Sunday, December 30, 2012

At This Holiday Season

Note: This blog was scheduled for last Sunday, but I felt compelled to write about the Newtown school deaths. I hope you can still use some of these ideas this year, if not for the Christmas season, then for another holiday.

At this holiday season, if you are hurting badly because of the loss of your child, whether it is a new loss or one you’ve been living with for many years, start making a list.

Only this list will not be “What I want for Christmas…” We know what we want, but we also know we can never have it again. No, this list is a list of things you can do to get through the holidays, a list that might help you move on and out of that depressive state.

There is nothing to make me feel better, you might say. It is true that nothing will make everything all right again, but maybe these few ideas will brighten up your holiday and get you started to battle any demons you may still have.

1. Make lots of handmade gifts (it takes up time and lets you be creative) and give them not only to friends and relatives, but also give some to a children’s hospital, an orphanage or a senior home. You are not the only lonely person out there with a loss. Everyone has a story to tell.

2. Contact an organization that allows you to adopt a child or a family for the holidays and buy toys and clothes or anything you are told that they may need. You may want to tell the family you are doing this in your child’s memory.

3. Make time to do something you enjoy or go someplace you’ve always wanted to go to at this time of year, but never got around to doing it.

4. Visit the cemetery where your child is buried and decorate the grave with seasonal decorations. Take others with you if you’d like. Sing songs, tell stories or jokes; make it a happy visit.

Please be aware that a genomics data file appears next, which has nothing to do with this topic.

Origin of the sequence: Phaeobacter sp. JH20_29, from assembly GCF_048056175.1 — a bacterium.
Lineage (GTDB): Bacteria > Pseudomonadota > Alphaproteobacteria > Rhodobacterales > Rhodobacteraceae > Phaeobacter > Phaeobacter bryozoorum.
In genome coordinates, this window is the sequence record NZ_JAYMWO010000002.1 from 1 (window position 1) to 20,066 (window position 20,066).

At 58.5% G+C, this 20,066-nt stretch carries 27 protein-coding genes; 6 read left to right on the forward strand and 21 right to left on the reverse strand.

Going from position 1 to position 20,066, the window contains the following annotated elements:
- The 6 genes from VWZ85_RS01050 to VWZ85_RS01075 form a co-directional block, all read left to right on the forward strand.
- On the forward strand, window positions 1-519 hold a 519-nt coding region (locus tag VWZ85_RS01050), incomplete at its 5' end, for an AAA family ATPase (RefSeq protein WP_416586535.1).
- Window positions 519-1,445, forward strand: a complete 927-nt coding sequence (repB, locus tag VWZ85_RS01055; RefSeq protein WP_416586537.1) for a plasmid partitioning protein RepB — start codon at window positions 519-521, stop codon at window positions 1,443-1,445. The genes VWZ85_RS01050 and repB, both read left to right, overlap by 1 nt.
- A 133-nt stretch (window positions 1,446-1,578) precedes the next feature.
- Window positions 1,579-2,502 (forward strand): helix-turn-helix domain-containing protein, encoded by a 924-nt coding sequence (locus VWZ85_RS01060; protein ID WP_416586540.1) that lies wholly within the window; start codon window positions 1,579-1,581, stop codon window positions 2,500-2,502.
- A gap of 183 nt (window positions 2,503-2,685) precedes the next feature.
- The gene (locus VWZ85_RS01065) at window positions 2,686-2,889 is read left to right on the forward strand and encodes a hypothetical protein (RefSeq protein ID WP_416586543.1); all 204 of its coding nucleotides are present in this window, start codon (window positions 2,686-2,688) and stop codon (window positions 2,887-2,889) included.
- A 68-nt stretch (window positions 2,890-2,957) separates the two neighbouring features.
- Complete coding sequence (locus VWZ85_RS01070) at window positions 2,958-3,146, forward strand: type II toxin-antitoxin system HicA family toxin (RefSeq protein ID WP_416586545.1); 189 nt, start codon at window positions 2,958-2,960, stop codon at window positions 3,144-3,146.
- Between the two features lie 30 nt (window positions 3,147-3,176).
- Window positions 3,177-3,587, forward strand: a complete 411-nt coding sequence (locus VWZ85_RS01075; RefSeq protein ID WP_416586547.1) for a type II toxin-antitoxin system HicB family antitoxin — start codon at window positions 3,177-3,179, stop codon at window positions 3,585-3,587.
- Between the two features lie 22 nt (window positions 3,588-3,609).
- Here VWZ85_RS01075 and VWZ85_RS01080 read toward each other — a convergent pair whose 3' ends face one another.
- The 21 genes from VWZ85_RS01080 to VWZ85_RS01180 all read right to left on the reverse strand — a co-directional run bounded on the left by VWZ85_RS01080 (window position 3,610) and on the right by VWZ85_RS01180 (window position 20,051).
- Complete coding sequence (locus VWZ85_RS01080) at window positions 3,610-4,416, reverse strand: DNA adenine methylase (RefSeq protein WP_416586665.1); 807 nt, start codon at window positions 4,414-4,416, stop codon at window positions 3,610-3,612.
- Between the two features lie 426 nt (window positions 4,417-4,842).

5. Say a prayer during the holiday and be thankful for all the little things and the people in your life who have helped you and made a difference. Then tell your child how much you love them and always will.

6. Finally, at this time of year, it is appropriate to burn a candle in your child’s memory. Surround the candle with pictures of you and your child and the family having fun during the holiday season. Below is a poem appropriate of the season to honor their memory from TCF Atlanta online.

Memory Candles

As we light these four candles in honor of you, we light one for our GRIEF, one for our COURAGE, one for our MEMORIES and one for our LOVE.

The first candle represents our grief. The pain of losing you is intense. It reminds us of the depth of our love for you.

The second candle represents our COURAGE to confront our sorrow, to comfort each other and to change our lives.

The third light is in your MEMORY, the times we laughed, the times we cried, the times we were angry with each other, the silly things you did, the caring and joy you gave us.

The fourth light is for the light of LOVE.

As we enter this holiday season, day by day we cherish the special place in our hearts that will always be reserved for you. We thank you for the gift your living brought to each of us. We love you.

--from Holiday Help: Coping for the Bereaved, by Sherry Gibson, B.S., R.N. and Sandra Graves, Ph.D.

No comments:

Post a Comment